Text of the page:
True confession – while I like to think that I take good care of myself, a more honest assessment of my lifestyle would reveal that I have a multitude of bad habits that clearly fall into the category of being damaging to my health and wellbeing.

I am overly fond of good food and have an irrepressible sweet tooth. I like all the wrong things – read: milk chocolate and white wine. Exercise? I actually managed to fail high school gym class, barely survived the not-so-rigorous physical demands of IDF basic training, and all later attempts to take up any kind of athletic endeavors have proved, while initially sincere, exceedingly short-lived. To be frank, my idea of sports is Macy’s on a sale day. My daily footwear-of-choice is precisely the type of four-inch stilettos that doctors admonish against. I love nothing more than to laze on the beach and to soak up the mid-day rays. And as a translator and interpreter who serves international clients, I work way too many hours spread out over far too many time zones.

So, hmmm… healthy lifestyle?  Perhaps not-so-much. Notwithstanding, I have come to the conclusion that all of these habits together pale in comparison with the one that is most deeply deleterious to my health. Yes, I am talking about my news addiction.

Simply put, the news is my crack cocaine. The unrelenting rhythm of my constant media habit has me in a state of perpetual angst. So, why don’t I turn it off? Why can’t I just say no – or even say yes, less often?

I work at a computer with five monitors – one of them is invariably set to scroll through all of the Israeli and the major foreign news sites, which I do all day, every day. Facebook and Twitter feed me an unabated stream of articles, commentary and news items that I often cannot help but react to with agitation and anxiety. My mobile devices ping incessantly with notifications that upset my equilibrium. Most nights, I eat with Yonit. Print media, news sites, radio, television news – these updates are both the content and the punctuation of my daily routine. I reach for the news first thing in the morning, persistently throughout the day and – I confess – often in the middle of the night, especially in times of tension. And while Shabbat is an ideal respite for many, I do not chose to partake in the digital disconnect.

I know that I am not alone. Because in our precarious national state of existential uncertainty, we need to know. Everything. All the time.

Why ? Toward what end?

The unfathomable horrors of ISIS. The palpable fear that a new intifada is brewing. The incendiary potential of the conflict over the Temple Mount and the crawling burn of violence in Jerusalem. The ominous threat of Hezbollah tunnels in the north and the dire warnings of what the next war holds in store for us. Hamas. The Islamic Jihad. Al-Qaeda. Chemical weapons falling into the wrong hands. Rapidly deteriorating relations between Israel and the U.S. Administration – not to mention the sorry state of affairs with the rest of our allies. The world’s willingness to come to terms with an almost-nuclear Iran. And let’s not even get started on the government and domestic issues.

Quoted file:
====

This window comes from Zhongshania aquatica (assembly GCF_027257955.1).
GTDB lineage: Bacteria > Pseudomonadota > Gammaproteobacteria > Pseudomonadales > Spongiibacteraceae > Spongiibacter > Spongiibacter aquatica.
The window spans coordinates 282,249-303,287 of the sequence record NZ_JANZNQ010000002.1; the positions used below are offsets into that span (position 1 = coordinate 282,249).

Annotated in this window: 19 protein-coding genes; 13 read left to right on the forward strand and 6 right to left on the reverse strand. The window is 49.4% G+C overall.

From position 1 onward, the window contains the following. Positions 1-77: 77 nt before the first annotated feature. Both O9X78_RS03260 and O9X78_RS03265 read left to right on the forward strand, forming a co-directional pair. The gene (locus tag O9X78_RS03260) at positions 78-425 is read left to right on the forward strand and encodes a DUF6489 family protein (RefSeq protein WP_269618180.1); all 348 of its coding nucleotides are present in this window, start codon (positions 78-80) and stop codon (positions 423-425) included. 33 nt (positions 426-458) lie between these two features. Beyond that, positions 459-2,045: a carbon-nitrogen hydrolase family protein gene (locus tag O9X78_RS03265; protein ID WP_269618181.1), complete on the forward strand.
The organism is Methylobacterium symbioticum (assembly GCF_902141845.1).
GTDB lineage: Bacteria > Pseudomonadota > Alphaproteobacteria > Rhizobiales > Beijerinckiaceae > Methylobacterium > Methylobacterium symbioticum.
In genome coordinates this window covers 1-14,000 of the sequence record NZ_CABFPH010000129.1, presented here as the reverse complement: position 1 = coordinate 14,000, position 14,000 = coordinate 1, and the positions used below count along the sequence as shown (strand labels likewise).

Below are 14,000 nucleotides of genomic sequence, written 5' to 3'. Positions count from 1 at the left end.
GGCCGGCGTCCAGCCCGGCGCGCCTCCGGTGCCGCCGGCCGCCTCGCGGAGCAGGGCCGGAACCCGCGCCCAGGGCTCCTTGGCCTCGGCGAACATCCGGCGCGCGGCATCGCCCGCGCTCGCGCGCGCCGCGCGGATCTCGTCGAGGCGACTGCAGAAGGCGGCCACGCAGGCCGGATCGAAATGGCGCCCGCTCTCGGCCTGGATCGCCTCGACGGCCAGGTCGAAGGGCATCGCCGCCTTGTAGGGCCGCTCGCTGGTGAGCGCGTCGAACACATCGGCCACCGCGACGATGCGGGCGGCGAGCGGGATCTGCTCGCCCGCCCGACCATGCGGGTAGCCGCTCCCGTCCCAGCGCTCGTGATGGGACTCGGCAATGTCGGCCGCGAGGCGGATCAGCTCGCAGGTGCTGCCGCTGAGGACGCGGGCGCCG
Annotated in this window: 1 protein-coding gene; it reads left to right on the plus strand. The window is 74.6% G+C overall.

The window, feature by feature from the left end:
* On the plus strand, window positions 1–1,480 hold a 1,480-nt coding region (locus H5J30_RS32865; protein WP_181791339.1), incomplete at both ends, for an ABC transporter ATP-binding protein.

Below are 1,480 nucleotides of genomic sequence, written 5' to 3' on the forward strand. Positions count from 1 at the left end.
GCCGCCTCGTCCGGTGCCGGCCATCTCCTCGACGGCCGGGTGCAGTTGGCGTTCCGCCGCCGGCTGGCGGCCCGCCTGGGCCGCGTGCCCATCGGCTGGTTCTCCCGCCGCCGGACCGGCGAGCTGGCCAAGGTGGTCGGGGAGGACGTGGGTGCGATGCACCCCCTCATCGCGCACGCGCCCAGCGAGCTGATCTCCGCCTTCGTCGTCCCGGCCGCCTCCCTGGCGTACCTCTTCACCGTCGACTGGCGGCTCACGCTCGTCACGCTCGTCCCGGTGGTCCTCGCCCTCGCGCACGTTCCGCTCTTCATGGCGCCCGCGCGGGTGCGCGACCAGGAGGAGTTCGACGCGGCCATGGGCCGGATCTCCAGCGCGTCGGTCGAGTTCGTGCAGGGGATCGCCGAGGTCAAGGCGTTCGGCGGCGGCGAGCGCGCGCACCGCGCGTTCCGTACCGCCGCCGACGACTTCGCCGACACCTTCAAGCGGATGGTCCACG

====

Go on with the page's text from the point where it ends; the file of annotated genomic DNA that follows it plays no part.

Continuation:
It’s real. And it’s enough to make anyone crazy. But will any of this change if I read about it only once a day? Or (gulp) once a week? What is the fine line between being well-informed and harming ourselves by our obsessive and insatiable thirst to know?

I sometimes wonder – what would happen if I just stopped? What would I do with all of that freed-up time and mental energy? Imagine the books I could be reading, instead of consuming – and worrying about – all that news. The friends I could make time for. The hobbies I could take up. Maybe I could get even some exercise – or bake a tray of sugary meringues.

Now, I am no more likely to give up my news habit than I am to permanently swear off (milk) chocolate, engage in daily sweat sessions at the gym, stay out of the sun or – perish the thought – give up my beloved high heels. But lately, I am becoming more aware of the effect that this endless media consumption, this steady drill of doom and distress has on me. I am starting to catch myself asking “do I really need to read this?” or “how is this making me feel?” and sometimes brazenly daring to ditch the remainder.

I guess it’s a start.